Born into the House of Romanov to the all-powerful Peter the Great and his wife, Catherine, a former serf, beautiful Tsarevna Elizabeth is the envy of the Russian empire. She is insulated by luxury and spoiled by her father, who dreams for her to marry King Louis XV of France and rule in Versailles. But when a woodland creature gives her a Delphic prophecy, her life is turned upside down. Her volatile father suddenly dies, her only brother has been executed and her mother takes the throne of Russia.
As friends turn to foes in the dangerous atmosphere of the Court, the princess must fear for her freedom and her life. Fate deals her blow after blow, and even loving her becomes a crime that warrants cruel torture and capital punishment: Elizabeth matures from suffering victim to strong and savvy survivor. But only her true love and their burning passion finally help her become who she is. When the Imperial Crown is left to an infant Tsarevich, Elizabeth finds herself in mortal danger and must confront a terrible dilemma–seize the reins of power and harm an innocent child, or find herself following in the footsteps of her murdered brother.
Hidden behind a gorgeous, wildly decadent façade, the Russian Imperial Court is a viper’s den of intrigue and ambition. Only a woman possessed of boundless courage and cunning can prove herself worthy to sit on the throne of Peter the Great.
Ellen Alpsten’s stunning new novel, The Tsarina’s Daughter, is the dramatic story of Elizabeth, daughter of Catherine I and Peter the Great, who ruled Russia during an extraordinary life marked by love, danger, passion and scandal.
-Excerpt taken from Goodreads.
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(4 / 5) Ah, I love all things Romanov. This book is technically a continuation of the book Tsarina by the same author, but can definitely be read alone. As a preface, Tsarina was about Catherine rising from a serf (horrendous stories) to marrying Peter the Great and becoming Tsarina, Russia’s first female ruler. Elizabeth is their daughter.
I loved reading the intricacies of their royal lives. Especially breaking boundaries into the first Tsarina rule and what that entailed. Elizabeth’s life had multiple ups and downs as many people ruled after her parents. To me, Elizabeth was the obvious next ruler but politics, bloodlines, self-interest and influential people deemed the next ruler more often than not.
“In the past five years the Russian throne had been vacated three times.”
Growing up, I’ve always heard of the Romanov curse. I now feel as if I understand this more! There were many deaths and tragedies along the way. Some were astonishing and happened so quickly, on very influential days. Being able to check the facts and google while reading just solidified the story for me.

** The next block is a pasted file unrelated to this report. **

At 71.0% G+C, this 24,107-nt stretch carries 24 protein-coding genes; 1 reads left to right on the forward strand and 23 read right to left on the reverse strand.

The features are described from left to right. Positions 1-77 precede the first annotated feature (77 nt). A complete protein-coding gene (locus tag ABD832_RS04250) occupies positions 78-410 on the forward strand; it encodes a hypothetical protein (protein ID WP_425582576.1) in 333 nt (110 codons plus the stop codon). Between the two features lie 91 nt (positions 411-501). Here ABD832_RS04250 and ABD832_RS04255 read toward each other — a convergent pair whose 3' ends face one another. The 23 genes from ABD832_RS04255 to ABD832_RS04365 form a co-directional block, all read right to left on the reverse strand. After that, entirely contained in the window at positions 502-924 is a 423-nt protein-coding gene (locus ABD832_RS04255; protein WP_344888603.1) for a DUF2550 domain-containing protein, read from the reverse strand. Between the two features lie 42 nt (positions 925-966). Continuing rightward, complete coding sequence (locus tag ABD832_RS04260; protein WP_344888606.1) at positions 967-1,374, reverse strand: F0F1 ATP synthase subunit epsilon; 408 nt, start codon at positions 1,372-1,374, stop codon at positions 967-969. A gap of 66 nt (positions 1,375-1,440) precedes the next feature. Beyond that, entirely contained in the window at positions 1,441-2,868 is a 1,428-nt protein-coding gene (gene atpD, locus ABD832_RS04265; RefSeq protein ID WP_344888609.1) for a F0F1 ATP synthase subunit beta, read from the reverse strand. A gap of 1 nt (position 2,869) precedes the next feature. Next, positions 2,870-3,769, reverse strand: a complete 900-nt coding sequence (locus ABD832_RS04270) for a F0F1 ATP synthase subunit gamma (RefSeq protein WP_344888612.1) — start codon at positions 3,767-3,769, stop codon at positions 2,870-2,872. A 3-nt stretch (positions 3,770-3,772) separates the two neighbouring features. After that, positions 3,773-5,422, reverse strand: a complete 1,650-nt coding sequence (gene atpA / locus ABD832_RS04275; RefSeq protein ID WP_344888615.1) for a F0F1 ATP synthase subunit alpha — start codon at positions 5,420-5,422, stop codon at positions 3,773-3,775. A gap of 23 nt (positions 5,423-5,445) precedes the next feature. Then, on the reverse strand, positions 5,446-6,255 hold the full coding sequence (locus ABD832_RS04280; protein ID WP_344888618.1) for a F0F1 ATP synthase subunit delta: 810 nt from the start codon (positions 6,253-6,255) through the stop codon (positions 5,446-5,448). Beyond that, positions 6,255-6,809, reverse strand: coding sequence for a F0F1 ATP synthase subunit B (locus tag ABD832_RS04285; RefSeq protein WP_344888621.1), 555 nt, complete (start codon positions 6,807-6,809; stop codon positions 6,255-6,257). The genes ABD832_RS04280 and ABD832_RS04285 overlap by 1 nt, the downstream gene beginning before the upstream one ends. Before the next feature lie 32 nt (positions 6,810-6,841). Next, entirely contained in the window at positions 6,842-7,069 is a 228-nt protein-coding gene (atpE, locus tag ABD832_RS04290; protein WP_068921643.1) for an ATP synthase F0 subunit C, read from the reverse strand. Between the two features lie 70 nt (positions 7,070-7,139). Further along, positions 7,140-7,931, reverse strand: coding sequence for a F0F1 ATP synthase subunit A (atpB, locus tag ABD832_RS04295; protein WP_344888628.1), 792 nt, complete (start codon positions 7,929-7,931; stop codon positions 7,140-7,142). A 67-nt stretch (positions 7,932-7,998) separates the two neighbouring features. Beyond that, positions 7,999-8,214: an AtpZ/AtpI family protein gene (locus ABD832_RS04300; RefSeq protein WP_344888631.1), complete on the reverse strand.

As I said in my previous review of Tsarina, “I feel I know her Russia. I feel I know her as a person.” Alpsten’s ability to surround you in the intricacies of the time period are astounding. Her ability to wrap you in her every day struggles and give you the most realistic feeling of royal life are some of my favorite aspects of her writing. Another favorite I have is the research. She takes the information she is able to find and has to fill in the blanks, but it is very detailed and true to the time period.
“You are Russia. Your father was the Tsar anointed by Heaven, your mother the Tsarina, a daughter of the Russian soil. Legend and lore, law and logic, are combined in you. The Russian people worship you. For any soldier you are the Tsar’s daughter. But more so, you are the Tsarina’s daughter! Your mother has reigned. Why shouldn’t you?”
The expanse of the book entails the highs and lows and self examination as Elizabeth readies herself to take the throne. I do wish it hadn’t ended so abruptly. I wanted more information about her takeover for the throne, her reign, her refusal to kill anyone, her heir but also her nephew and his life. I have many questions! I still need to do more research but Google just doesn’t fulfill my questions like Alpsten does! Hopefully more will be in an upcoming book. I also wanted more information about their ages. I had a hard time picturing a few scenes due to this. I know this was a problem I had in Tsarina also, but I’m very picture-oriented when I read and placing their age is a big part of that.
All in all, a very impressive read. I will continue to read Alpsten’s books and anxiously await the next one!
General content summary: minimal language, stillborn children, alcoholism, a father kills his son accused of high treason, scars on wrists (attempted suicide?), a woman “had been strung upside down in the stable until the blood flow made her brain burst,” people hanged and the bodies left out to rot, sexual assault, kissing and very sensual moments, death and grief, dying from illnesses, spousal physical abuse, detailed open door scenes, small pox and death, physical child abuse, torture (whipped, broken bones, details of a tongue being taken out as punishment), euthanasia, heart attack, f/f relationship, hundreds killed for an impersonation.
Thank you to St. Martin’s Press for one of my most anticipated reads of the year!
The book releases March 15, 2022.
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